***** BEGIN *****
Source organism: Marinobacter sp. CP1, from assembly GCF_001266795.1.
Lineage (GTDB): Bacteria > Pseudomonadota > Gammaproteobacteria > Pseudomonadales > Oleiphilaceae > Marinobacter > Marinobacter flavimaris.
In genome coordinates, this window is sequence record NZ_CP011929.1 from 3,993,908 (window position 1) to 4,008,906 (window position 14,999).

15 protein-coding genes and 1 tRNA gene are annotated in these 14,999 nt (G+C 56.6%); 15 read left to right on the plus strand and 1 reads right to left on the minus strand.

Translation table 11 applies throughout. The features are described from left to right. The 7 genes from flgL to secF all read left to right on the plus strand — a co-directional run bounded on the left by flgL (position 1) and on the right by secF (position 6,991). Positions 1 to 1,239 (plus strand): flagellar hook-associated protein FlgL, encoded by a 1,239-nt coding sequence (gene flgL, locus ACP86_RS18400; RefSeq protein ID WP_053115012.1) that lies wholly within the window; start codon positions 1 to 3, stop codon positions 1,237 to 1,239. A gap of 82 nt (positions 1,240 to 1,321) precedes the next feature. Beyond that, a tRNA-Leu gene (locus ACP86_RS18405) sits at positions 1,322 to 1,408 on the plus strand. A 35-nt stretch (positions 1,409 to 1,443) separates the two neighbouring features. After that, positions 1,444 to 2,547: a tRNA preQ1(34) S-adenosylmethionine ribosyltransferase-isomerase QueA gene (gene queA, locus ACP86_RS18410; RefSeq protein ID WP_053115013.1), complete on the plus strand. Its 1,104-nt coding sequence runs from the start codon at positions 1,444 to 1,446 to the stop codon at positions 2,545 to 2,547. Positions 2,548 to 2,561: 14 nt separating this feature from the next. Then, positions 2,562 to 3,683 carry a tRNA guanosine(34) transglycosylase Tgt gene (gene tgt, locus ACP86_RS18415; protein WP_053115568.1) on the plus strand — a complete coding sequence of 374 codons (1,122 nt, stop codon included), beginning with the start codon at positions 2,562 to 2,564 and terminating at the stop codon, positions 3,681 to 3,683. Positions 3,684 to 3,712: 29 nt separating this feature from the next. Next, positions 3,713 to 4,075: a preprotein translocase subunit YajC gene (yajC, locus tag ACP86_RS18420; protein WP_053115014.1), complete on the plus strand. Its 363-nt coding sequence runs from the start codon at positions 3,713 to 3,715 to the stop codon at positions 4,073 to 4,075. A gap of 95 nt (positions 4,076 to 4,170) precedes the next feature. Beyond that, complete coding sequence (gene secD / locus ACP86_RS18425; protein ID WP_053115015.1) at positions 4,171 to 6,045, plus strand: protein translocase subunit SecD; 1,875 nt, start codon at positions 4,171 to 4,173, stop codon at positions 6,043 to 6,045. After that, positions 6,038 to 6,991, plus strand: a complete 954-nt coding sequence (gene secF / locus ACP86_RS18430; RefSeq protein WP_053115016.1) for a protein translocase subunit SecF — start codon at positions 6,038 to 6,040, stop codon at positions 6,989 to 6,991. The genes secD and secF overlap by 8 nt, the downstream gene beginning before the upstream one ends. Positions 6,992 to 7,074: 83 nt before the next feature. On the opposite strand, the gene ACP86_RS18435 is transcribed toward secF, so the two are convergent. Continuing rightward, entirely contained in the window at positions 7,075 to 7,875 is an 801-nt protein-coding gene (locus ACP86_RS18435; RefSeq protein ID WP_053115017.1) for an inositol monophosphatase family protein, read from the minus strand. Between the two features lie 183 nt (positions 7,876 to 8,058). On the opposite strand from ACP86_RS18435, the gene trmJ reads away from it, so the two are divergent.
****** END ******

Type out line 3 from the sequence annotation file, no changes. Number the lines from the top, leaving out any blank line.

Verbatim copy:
In genome coordinates, this window is sequence record NZ_CP011929.1 from 3,993,908 (window position 1) to 4,008,906 (window position 14,999).